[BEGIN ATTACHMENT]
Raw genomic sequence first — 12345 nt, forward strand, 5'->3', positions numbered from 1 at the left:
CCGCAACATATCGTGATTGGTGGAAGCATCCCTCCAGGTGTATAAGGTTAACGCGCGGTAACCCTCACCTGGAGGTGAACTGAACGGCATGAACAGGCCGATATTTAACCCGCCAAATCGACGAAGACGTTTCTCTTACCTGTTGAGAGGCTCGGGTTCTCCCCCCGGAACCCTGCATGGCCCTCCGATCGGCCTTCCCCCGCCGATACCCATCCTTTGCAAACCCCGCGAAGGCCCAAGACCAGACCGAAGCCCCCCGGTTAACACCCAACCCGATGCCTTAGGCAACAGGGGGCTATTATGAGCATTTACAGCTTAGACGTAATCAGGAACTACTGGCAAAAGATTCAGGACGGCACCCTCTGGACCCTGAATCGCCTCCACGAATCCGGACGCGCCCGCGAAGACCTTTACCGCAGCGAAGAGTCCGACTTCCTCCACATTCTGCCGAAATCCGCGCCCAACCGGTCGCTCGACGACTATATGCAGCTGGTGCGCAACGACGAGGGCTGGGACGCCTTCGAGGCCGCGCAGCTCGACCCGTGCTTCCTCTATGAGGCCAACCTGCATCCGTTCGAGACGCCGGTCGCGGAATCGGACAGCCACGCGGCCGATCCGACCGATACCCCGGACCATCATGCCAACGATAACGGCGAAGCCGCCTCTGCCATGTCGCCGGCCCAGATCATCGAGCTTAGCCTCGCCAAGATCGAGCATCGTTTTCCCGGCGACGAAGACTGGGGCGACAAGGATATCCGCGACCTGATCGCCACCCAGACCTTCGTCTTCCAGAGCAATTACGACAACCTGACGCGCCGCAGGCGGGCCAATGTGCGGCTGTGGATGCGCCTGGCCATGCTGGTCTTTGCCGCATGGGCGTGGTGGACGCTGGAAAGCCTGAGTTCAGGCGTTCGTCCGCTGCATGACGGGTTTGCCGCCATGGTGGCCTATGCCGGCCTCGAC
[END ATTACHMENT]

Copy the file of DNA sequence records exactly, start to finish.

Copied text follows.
Raw genomic sequence first — 12345 nt, forward strand, 5'->3', positions numbered from 1 at the left:
CCGCAACATATCGTGATTGGTGGAAGCATCCCTCCAGGTGTATAAGGTTAACGCGCGGTAACCCTCACCTGGAGGTGAACTGAACGGCATGAACAGGCCGATATTTAACCCGCCAAATCGACGAAGACGTTTCTCTTACCTGTTGAGAGGCTCGGGTTCTCCCCCCGGAACCCTGCATGGCCCTCCGATCGGCCTTCCCCCGCCGATACCCATCCTTTGCAAACCCCGCGAAGGCCCAAGACCAGACCGAAGCCCCCCGGTTAACACCCAACCCGATGCCTTAGGCAACAGGGGGCTATTATGAGCATTTACAGCTTAGACGTAATCAGGAACTACTGGCAAAAGATTCAGGACGGCACCCTCTGGACCCTGAATCGCCTCCACGAATCCGGACGCGCCCGCGAAGACCTTTACCGCAGCGAAGAGTCCGACTTCCTCCACATTCTGCCGAAATCCGCGCCCAACCGGTCGCTCGACGACTATATGCAGCTGGTGCGCAACGACGAGGGCTGGGACGCCTTCGAGGCCGCGCAGCTCGACCCGTGCTTCCTCTATGAGGCCAACCTGCATCCGTTCGAGACGCCGGTCGCGGAATCGGACAGCCACGCGGCCGATCCGACCGATACCCCGGACCATCATGCCAACGATAACGGCGAAGCCGCCTCTGCCATGTCGCCGGCCCAGATCATCGAGCTTAGCCTCGCCAAGATCGAGCATCGTTTTCCCGGCGACGAAGACTGGGGCGACAAGGATATCCGCGACCTGATCGCCACCCAGACCTTCGTCTTCCAGAGCAATTACGACAACCTGACGCGCCGCAGGCGGGCCAATGTGCGGCTGTGGATGCGCCTGGCCATGCTGGTCTTTGCCGCATGGGCGTGGTGGACGCTGGAAAGCCTGAGTTCAGGCGTTCGTCCGCTGCATGACGGGTTTGCCGCCATGGTGGCCTATGCCGGCCTCGAC